Order of the Planets

The Solar System is named solar system because planets, dwarf planets, moons and various celestial bodies all orbit around the Sun. The planets in the Solar System are Mercury, Venus, Earth, Mars, Jupiter, Saturn, Uranus, Neptune. The dwarf planets comprise of Ceres, Pluto, Haumea, Makemake and Eris. Ceres is located between Mars and Jupiter, while Pluto, Haumea, Makemake and Eris are all behind Neptune.


The order of the planets based on the distance they orbit from the Sun is as follows:

  1. Mercury – 57,910,000 km (0.38 astronomical unit, or AU) from the Sun
  2. Venus – 108,200,000 km (0.72 AU) from the Sun
  3. Earth is 149,600,000 km (1.00 AU) from the Sun
  4. Mars is 227,940,000 km (1.52 AU) from the Sun
  5. Jupiter is 778,330,000 km (5.20 AU) from the Sun
  6. Saturn is 1,429,400,000 km (9.54 AU) from the Sun
  7. Uranus is 2,870,990,000 km (19.218 AU) from the Sun
  8. Neptune is 4,504,000,000 km (30.06 AU) from the Sun.

If you were to identify planets in order of their size, the largest would be:

  1. Jupiter at 142,984 km at its equator,
  2. Saturn at 120,536 km
  3. Uranus is 51,118 km
  4. Neptune 49,532 km
  5. Earth 12,756 km
  6. Venus 12,103km
  7. Mars 6,794 km
  8. Mercury 4,880km

The disparity may be understandable as Saturn and Jupiter are gas giants, while Uranus and Neptune are ice giants. The remaining planets are smaller becuase they are having solid rocky surfaces. The size of Jupiter is such that it could fit all the other planets inside it.

Defining the order of the planets by their discovery date can be subjective.

Bright planets like Venus have been observed since ancient times. Mercury, however, has the earliest recorded observations that date to at least 400 BC; Greek astronomers thought the planet was two separate objects. Mars was always visible to the naked eye; in 400 BC it was known as the Star of Death to Babylonians because of its red glow showed up brightly the black night sky. The discovery of Venus is credited to Pythagoras in the 600 BC, but the mathematician thought it orbited Earth. In 1610, Galileo was the first person to observe the moons around Jupiter. He was also the first person to observe Saturn through a telescope that year, although ancient civilizations had known of the planet too. Uranus was discovered by William Herschel in 1781, making it the first planet to be discovered in modern times. Later, Neptune was observed by Galle and d’Arrest in 1846 thanks to predictions made from calculations based on the locations of Jupiter, Saturn and Uranus. It’s not possible to determine when Earth was discovered, although mankind realized in the 16th century that it was just another planet and not the center of the universe.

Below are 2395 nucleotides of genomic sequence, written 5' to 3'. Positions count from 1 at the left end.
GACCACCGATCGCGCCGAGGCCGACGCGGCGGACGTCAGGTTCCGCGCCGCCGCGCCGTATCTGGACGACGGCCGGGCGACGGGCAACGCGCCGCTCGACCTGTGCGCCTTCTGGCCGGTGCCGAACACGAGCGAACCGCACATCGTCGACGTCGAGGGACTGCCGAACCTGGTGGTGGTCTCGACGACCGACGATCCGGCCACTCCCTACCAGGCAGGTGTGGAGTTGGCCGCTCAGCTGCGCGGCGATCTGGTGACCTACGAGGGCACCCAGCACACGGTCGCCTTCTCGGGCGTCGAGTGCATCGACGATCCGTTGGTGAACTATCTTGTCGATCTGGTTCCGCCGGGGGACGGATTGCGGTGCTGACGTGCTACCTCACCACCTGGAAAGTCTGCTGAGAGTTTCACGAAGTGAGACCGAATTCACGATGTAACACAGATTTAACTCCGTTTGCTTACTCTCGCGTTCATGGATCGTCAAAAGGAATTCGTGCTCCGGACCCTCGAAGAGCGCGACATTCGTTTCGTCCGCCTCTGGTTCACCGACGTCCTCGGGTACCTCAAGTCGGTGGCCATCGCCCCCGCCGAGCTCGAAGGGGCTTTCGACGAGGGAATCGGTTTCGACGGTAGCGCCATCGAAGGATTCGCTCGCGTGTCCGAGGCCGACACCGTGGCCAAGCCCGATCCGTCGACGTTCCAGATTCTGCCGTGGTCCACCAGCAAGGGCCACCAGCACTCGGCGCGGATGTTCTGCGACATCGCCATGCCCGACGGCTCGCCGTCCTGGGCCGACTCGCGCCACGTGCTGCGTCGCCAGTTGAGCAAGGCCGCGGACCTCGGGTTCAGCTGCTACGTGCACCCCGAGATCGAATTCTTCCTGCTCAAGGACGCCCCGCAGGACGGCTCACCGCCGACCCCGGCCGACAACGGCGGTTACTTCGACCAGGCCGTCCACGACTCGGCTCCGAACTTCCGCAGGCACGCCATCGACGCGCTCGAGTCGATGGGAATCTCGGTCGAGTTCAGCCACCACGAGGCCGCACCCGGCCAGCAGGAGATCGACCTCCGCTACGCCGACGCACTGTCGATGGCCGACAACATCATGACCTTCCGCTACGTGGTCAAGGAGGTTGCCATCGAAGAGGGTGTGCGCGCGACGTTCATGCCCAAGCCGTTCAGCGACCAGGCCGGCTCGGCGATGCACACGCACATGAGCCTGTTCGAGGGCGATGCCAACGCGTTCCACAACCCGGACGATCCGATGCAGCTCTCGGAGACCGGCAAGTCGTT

Order of the planets by the numbers of the moons:

Earth is not the only planet to have a moon in its orbit. Here is list ordered by the number of the moons:

  1. Jupiter heads the list with 63 known satellites.
  2. Saturn has 34 moons that have been named
  3. Uranus has 27 (21 named)
  4. Neptune has 13 moons, 6 of which are unnamed and Mars has 2 moons.
  5. Earth has 1 moon.
  6. Venus and Mercury have no moons.

Dwarf planets ordered by the size are:

  1. Eris 2,400 km at diameter
  2. Pluto 2,306 km
  3. Makemake 1,500 km
  4. Haumea 1,150 km
  5. Ceres 974.6 km

Dwarf planets ordered by the distance from the sun:

  1. Ceres 413,700,000 km
  2. Pluto 5,906,380,000 km
  3. Haumea 6,484,000,000 km
  4. Makemake 6,850,000,000 km
  5. Eris 10,210,000,000 km

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